Pier Paolo Passolini said “If you know that I am an unbeliever, then you know me better than I do myself. I may be an unbeliever, but I am an unbeliever who has a nostalgia for a belief.”

My statement might read: “I am an unbeliever who has a need for a belief.” And I find it in our collective ability to create art.

Such a desire for magic, faith, wonder or joy in art is routinely dismissed or exploited. And it always was, not least by the church. As a critical starting point, this is probably correct. To enter a state of wonderment we must often surrender our critical faculties and many of us probably aren’t willing to do that for, say, Cirque de Soleil in Vegas, a mass in St Peter’s square or the revelations of the divine feminine contained in the Da Vinci Code. But I, at least, need art to offer me these moments. And I want to experience them with my critical faculties intact. I want to read a book, watch a play or listen to piece of music that will lift me up in joyful rapturous wonderment without dropping me out at the other end feeling daft, conned or coated in dimming fairy dust.

There is art that offers a kind of personal revelation – the closest thing childless secularists such as myself are allowed to come to the full-on Gnostic soul-shock. It’s there in music, from Spem in Allium to Tears of a Clown; in the visual arts (that’s me in rather rapturous appreciation of a medieval Madonna and Child in the picture above) and in theatre.

But do we find these qualities in literature, where irony, melancholy and the intellect rule, where an accusation of sentimentalist is only beaten by plagiarist as the word any author would least like to see appended to their name, how can that magic, that potential for genuine – not the paltry, mealy, equivocal part-redemptions of so much literary fiction – redemption survive?

I’ve found it in Don Quixote; in the humour of the digressions, in Cervantes’s compassion-cruelty towards Sancho and his master. Everything is Illuminated had a similar effect when I read it; laughing at – and with – the characters, whilst tipping further towards atrocity and disappointment. In a dark, cold way, Nabakov can send chills of wonderment through me; his daredevil mastery of language, the audacity of such wit and beauty being used in such repellent contexts. Yet these are more gasps of amazement at the authors’ skill, wit or sense of beauty and none of these offer hope or redemption. Even Don Quixote’s death, with the old knight’s friends gathered around his bed, left me disappointed as he returns to his senses and renounces his errantry. I would have him die in the arms of a loving if entirely non-existent Dulcinea; the joyful counterweight to Lear, cradling an imagined-breathing yet dead as clay Cordelia.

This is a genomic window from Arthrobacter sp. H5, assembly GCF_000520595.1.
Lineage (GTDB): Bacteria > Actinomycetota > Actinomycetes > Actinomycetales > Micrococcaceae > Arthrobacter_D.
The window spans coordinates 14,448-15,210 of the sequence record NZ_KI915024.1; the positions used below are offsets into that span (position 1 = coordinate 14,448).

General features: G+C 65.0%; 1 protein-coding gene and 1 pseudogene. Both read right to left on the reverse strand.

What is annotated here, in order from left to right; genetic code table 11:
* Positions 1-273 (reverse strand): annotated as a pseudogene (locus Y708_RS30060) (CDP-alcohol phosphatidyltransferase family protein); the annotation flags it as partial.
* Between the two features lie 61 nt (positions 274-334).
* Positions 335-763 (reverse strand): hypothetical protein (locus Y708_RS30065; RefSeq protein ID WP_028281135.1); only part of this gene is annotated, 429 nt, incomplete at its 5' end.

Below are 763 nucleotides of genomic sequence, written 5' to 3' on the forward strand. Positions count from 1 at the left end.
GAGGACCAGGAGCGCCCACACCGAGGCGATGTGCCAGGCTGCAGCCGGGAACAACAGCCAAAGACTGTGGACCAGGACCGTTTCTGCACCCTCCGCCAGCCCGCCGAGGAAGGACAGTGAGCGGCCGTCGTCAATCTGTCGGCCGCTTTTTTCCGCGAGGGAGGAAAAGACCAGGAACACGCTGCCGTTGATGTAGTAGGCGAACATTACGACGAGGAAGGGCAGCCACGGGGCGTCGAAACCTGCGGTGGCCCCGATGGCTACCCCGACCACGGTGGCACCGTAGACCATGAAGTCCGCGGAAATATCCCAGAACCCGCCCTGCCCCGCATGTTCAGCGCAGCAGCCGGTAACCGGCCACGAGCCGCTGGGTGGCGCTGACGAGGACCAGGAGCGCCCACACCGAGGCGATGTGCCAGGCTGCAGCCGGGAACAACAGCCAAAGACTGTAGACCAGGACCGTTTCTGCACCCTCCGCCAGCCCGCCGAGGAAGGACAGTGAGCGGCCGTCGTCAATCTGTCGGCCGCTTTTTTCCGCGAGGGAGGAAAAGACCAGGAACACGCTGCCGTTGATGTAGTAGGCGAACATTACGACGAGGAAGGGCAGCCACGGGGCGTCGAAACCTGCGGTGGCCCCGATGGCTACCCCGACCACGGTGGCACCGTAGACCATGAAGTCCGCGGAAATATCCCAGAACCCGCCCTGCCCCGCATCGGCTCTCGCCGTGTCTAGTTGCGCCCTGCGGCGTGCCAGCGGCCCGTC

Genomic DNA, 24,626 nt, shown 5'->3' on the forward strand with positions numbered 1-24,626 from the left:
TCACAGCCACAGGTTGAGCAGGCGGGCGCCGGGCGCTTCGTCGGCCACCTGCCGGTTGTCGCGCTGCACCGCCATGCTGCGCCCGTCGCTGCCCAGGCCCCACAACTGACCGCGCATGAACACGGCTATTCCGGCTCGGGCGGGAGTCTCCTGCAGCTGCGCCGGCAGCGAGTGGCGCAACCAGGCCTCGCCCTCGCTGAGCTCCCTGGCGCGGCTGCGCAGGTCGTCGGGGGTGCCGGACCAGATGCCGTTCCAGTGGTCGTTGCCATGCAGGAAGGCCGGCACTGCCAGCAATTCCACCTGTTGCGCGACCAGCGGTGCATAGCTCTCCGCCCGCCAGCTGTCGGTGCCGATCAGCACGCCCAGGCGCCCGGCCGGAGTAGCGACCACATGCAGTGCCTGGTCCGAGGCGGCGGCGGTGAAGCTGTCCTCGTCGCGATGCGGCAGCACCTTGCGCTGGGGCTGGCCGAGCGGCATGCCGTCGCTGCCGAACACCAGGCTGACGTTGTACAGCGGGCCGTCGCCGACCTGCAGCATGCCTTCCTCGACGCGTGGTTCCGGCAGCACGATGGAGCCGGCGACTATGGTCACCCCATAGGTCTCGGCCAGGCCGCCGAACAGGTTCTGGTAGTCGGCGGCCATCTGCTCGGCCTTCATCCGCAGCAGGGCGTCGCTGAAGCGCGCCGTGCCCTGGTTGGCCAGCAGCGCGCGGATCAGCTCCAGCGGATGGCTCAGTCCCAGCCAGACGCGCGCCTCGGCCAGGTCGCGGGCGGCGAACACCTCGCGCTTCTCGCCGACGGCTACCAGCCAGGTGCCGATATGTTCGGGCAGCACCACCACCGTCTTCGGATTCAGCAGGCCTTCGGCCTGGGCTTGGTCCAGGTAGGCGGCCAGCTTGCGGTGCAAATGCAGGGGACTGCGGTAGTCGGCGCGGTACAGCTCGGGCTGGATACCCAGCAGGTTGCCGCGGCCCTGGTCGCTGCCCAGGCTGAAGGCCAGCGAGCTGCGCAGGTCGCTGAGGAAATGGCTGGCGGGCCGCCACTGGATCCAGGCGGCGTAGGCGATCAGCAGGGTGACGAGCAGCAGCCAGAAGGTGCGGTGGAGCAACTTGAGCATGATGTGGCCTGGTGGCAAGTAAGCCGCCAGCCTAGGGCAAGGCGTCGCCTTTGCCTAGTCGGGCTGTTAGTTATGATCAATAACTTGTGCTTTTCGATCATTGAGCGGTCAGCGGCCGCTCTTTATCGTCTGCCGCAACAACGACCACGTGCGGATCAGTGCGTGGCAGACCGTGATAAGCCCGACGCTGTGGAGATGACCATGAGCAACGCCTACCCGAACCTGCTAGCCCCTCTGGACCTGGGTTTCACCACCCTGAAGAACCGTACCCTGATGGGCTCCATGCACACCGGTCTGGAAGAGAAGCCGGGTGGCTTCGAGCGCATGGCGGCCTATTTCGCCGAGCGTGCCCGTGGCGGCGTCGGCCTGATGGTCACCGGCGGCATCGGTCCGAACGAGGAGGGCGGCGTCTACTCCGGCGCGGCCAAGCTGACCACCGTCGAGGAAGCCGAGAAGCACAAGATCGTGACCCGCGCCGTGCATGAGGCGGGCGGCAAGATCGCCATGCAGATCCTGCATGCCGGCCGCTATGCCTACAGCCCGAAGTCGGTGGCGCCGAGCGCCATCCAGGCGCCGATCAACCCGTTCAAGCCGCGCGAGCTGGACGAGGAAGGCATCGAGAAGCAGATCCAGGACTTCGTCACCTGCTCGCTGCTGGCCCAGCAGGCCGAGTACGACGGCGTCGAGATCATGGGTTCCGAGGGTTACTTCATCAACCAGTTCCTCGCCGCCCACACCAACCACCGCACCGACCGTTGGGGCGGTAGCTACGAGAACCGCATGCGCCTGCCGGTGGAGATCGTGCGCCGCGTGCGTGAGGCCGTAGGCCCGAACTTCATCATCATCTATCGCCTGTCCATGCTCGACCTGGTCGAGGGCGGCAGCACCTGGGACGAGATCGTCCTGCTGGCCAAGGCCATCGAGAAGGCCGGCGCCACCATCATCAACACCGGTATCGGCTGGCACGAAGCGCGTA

It’s least present where it’s promised. Life of Pi told me it would make me believe in God. By the last page I didn’t even believe in tigers. Perhaps the joy experienced in literature can only be melancholic, so tinged is most great work with an awareness of what someone described as Shakespeare’s great subject, time. And a novel, rather than a painting, which freezes a moment, thwarting time, or music, which renews when played, or theatre, where the dead resurrect each night and step forward for applause, perhaps a novel, which must tell a story and must end, is of all these art forms both the most modern – thus the least rooted in church ritual – and the least capable of inspiring in us that illusion of magic and redemption. Or am I wrong?


Incidentally, my own entirely subjective and unscholarly theory for this is that – regardless of his relationship with his own daughters, troubled or otherwise – Shakespeare, as a writer rather than a father, somehow went too far, by killing off Cordelia in King Lear. Notoriously unfounded in either Holinshead or the anonymous play that precedes Shakespeare’s effort, Cordelia’s death adds nothing to the story other than to definitively destroy all hope. Nahum Tate certainly thought so; in his popular ‘improved’ version, Cordelia is cut down from the noose and marries Edgar. My feeling is that WS did help to would himself with this cruelty. In the Winter’s Tale, Tempest, Pericles and Cymbeline, daughters are (after much capture by pirates etc) protected, loved and rewarded; they win through, marry-for-love, are proven right, have adventures and always end up hand in hand with daddy. For what it’s worth, I sense atonement.